Page:Folk-lore - A Quarterly Review. Volume 26, 1915.djvu/426

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4 1 2 Collectanea.

glass bead, a bone bead, a date-stone, and a piece of opal glass^ which, as I had been told that it had been worn by a child, I was led to regard as an amulet especially against the evil eye. In view of my recent information I must now consider that specimen to be a woman's amulet, corresponding very closely (even to the number, five, of the objects of which it is composed) to the specimen of Fig. 31, and probably intended to be worn especially during nursing; the facetted glass bead, which is the only object in it which I do not recognize as possibly directly connected with a nursing woman, was perhaps intended to prevent the stoppage of the milk due to the influence of an evil glance.

Fig. 33. A silver bell, with a chain, to be worn, suspended from the waist, by a child ; Madrid. (See supra, vol. xxiv., pp. 70, 71, note on Fig, 30.)

Fig. 34. A scent bottle, formed of a fruit of the raphia palm mounted in silver ; from the lower part of the mounting a " fig " hand of silver projects ; Seville.

Fig. 35. A flattish bottle of cut glass (probably originally a scent bottle), filled with red silk cloth in the form of small scraps with serrated edges, in a silver socket with a chain ; Madrid. Said, by the vendor, to be a child's chupador. I think that this object, which is the only one of the kind I have ever noted, has been intended as a child's protection against witches, the evil eye, etc., and that it has probably been believed to depend for its value on the inability of the harmful agency to do injury to the bearer until all the bits of silk (? and all the serrations of the edges) have been counted — a task impossible unless the bottle be opened. This system of protection, which underlies certain well- known Italian amulets, is also the basis, I believe, of the multi- coloured spots of such Spanish amulets as- the one shown in Fig. 8, and of the twisted streaks within the substance of certain other Spanish infants' glass amulets ; I think that an application of it almost identical with the one in question occurs in England in certain small glass phials, filled with a mass of twisted coloured threads, which I have seen.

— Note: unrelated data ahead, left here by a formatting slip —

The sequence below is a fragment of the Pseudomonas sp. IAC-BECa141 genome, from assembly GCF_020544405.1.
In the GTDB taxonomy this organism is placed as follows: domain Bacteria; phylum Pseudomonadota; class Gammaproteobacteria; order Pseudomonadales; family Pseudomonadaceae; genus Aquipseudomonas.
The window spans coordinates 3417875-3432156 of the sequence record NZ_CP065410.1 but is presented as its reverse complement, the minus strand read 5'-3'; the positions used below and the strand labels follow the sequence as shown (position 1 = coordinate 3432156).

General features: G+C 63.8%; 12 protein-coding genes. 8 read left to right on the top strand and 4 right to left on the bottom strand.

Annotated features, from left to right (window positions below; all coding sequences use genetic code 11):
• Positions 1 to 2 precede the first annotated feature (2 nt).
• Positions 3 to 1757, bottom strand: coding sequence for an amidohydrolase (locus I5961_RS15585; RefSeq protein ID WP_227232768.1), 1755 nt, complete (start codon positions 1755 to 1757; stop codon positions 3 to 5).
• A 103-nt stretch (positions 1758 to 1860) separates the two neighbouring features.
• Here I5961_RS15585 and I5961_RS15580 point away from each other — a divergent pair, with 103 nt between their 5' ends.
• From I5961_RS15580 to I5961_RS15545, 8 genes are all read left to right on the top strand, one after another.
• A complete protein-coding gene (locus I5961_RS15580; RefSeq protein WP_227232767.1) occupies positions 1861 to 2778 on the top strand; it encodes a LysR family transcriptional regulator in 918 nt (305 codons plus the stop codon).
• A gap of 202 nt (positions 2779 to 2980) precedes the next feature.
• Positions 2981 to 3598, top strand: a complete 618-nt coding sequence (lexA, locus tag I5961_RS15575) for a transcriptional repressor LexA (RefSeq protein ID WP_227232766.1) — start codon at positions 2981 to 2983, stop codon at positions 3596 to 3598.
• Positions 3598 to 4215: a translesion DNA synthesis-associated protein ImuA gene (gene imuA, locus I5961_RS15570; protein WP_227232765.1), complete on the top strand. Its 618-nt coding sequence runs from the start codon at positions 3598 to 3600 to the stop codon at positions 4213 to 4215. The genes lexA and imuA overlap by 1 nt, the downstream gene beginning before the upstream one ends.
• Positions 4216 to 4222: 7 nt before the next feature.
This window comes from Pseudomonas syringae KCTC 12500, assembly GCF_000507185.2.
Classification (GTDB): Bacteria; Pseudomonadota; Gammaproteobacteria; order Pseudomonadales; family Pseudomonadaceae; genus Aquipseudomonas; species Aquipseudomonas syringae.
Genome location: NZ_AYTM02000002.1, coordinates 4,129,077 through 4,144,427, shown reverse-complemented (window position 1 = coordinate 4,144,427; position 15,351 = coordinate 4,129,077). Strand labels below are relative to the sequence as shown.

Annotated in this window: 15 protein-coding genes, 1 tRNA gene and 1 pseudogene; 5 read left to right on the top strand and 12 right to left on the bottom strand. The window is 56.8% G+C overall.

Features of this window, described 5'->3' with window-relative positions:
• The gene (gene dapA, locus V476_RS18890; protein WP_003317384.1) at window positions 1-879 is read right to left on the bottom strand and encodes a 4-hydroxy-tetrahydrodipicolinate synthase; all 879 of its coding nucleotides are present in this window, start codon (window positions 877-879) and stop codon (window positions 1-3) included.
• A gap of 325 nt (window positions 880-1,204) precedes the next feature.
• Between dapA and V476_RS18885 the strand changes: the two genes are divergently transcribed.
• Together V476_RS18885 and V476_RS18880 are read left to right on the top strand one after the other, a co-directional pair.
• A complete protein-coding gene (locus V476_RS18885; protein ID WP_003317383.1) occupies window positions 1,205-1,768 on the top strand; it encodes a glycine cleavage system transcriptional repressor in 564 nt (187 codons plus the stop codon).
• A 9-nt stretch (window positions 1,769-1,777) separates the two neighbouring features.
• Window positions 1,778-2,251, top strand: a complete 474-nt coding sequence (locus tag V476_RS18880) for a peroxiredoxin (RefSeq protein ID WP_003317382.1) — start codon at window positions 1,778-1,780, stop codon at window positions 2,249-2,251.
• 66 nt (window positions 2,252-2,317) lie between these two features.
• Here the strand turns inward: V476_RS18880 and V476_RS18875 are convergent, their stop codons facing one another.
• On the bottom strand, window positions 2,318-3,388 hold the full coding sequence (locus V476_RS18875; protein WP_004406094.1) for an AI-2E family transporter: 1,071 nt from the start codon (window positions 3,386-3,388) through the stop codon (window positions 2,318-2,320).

Crescents. — Fig. 36. A brass crescent pendant, with a projec- tion from the centre of the inner curve ; Seville. The object seems to have been cut from a piece of stout sheet brass. On